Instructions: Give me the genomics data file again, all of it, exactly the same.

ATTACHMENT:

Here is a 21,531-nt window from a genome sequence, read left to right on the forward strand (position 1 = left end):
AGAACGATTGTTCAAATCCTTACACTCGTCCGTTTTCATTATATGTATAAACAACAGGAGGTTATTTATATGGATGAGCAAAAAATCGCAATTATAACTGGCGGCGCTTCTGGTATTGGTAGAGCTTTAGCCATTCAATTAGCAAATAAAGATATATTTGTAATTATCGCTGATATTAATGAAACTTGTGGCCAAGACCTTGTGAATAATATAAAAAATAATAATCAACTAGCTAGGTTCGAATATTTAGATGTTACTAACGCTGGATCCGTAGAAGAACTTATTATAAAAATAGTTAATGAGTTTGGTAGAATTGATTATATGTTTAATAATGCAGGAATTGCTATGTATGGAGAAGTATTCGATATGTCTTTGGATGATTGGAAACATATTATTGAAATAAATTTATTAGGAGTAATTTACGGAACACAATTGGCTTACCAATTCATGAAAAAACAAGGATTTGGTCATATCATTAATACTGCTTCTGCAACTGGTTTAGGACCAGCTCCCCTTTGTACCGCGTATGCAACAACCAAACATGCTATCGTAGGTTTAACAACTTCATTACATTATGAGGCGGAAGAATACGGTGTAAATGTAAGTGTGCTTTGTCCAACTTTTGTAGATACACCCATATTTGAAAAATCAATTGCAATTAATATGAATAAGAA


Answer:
Here is a 21,531-nt window from a genome sequence, read left to right on the forward strand (position 1 = left end):
AGAACGATTGTTCAAATCCTTACACTCGTCCGTTTTCATTATATGTATAAACAACAGGAGGTTATTTATATGGATGAGCAAAAAATCGCAATTATAACTGGCGGCGCTTCTGGTATTGGTAGAGCTTTAGCCATTCAATTAGCAAATAAAGATATATTTGTAATTATCGCTGATATTAATGAAACTTGTGGCCAAGACCTTGTGAATAATATAAAAAATAATAATCAACTAGCTAGGTTCGAATATTTAGATGTTACTAACGCTGGATCCGTAGAAGAACTTATTATAAAAATAGTTAATGAGTTTGGTAGAATTGATTATATGTTTAATAATGCAGGAATTGCTATGTATGGAGAAGTATTCGATATGTCTTTGGATGATTGGAAACATATTATTGAAATAAATTTATTAGGAGTAATTTACGGAACACAATTGGCTTACCAATTCATGAAAAAACAAGGATTTGGTCATATCATTAATACTGCTTCTGCAACTGGTTTAGGACCAGCTCCCCTTTGTACCGCGTATGCAACAACCAAACATGCTATCGTAGGTTTAACAACTTCATTACATTATGAGGCGGAAGAATACGGTGTAAATGTAAGTGTGCTTTGTCCAACTTTTGTAGATACACCCATATTTGAAAAATCAATTGCAATTAATATGAATAAGAA